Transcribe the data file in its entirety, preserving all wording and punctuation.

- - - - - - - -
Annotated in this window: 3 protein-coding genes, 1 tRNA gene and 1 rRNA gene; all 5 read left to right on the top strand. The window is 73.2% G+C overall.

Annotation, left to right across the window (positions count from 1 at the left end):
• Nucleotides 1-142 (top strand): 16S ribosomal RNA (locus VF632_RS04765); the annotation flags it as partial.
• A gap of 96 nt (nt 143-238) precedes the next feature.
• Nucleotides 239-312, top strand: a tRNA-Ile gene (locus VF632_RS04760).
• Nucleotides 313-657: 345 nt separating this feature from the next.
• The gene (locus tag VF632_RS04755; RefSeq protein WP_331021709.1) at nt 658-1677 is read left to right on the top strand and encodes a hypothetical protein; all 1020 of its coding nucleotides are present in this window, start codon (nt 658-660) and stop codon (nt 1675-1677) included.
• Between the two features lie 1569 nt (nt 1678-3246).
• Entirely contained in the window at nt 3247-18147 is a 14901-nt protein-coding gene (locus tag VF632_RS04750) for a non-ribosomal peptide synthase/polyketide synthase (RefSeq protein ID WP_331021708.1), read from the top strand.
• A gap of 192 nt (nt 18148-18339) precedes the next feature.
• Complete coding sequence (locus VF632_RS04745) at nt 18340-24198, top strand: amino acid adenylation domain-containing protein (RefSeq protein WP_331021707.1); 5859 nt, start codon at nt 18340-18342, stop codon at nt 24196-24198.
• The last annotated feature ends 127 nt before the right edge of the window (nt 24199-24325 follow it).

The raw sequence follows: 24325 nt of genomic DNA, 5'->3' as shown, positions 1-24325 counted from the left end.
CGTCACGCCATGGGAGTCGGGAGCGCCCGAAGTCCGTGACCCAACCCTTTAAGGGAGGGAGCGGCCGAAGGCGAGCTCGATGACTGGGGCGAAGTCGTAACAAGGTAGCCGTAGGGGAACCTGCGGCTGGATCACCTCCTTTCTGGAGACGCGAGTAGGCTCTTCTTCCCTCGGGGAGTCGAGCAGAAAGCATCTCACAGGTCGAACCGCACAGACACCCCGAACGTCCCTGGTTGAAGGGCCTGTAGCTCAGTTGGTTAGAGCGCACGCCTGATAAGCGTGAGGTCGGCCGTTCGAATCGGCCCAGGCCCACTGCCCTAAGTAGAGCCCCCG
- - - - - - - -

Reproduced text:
Annotated in this window: 3 protein-coding genes, 1 tRNA gene and 1 rRNA gene; all 5 read left to right on the top strand. The window is 73.2% G+C overall.

Annotation, left to right across the window (positions count from 1 at the left end):
• Nucleotides 1-142 (top strand): 16S ribosomal RNA (locus VF632_RS04765); the annotation flags it as partial.
• A gap of 96 nt (nt 143-238) precedes the next feature.
• Nucleotides 239-312, top strand: a tRNA-Ile gene (locus VF632_RS04760).
• Nucleotides 313-657: 345 nt separating this feature from the next.
• The gene (locus tag VF632_RS04755; RefSeq protein WP_331021709.1) at nt 658-1677 is read left to right on the top strand and encodes a hypothetical protein; all 1020 of its coding nucleotides are present in this window, start codon (nt 658-660) and stop codon (nt 1675-1677) included.
• Between the two features lie 1569 nt (nt 1678-3246).
• Entirely contained in the window at nt 3247-18147 is a 14901-nt protein-coding gene (locus tag VF632_RS04750) for a non-ribosomal peptide synthase/polyketide synthase (RefSeq protein ID WP_331021708.1), read from the top strand.
• A gap of 192 nt (nt 18148-18339) precedes the next feature.
• Complete coding sequence (locus VF632_RS04745) at nt 18340-24198, top strand: amino acid adenylation domain-containing protein (RefSeq protein WP_331021707.1); 5859 nt, start codon at nt 18340-18342, stop codon at nt 24196-24198.
• The last annotated feature ends 127 nt before the right edge of the window (nt 24199-24325 follow it).

The raw sequence follows: 24325 nt of genomic DNA, 5'->3' as shown, positions 1-24325 counted from the left end.
CGTCACGCCATGGGAGTCGGGAGCGCCCGAAGTCCGTGACCCAACCCTTTAAGGGAGGGAGCGGCCGAAGGCGAGCTCGATGACTGGGGCGAAGTCGTAACAAGGTAGCCGTAGGGGAACCTGCGGCTGGATCACCTCCTTTCTGGAGACGCGAGTAGGCTCTTCTTCCCTCGGGGAGTCGAGCAGAAAGCATCTCACAGGTCGAACCGCACAGACACCCCGAACGTCCCTGGTTGAAGGGCCTGTAGCTCAGTTGGTTAGAGCGCACGCCTGATAAGCGTGAGGTCGGCCGTTCGAATCGGCCCAGGCCCACTGCCCTAAGTAGAGCCCCCG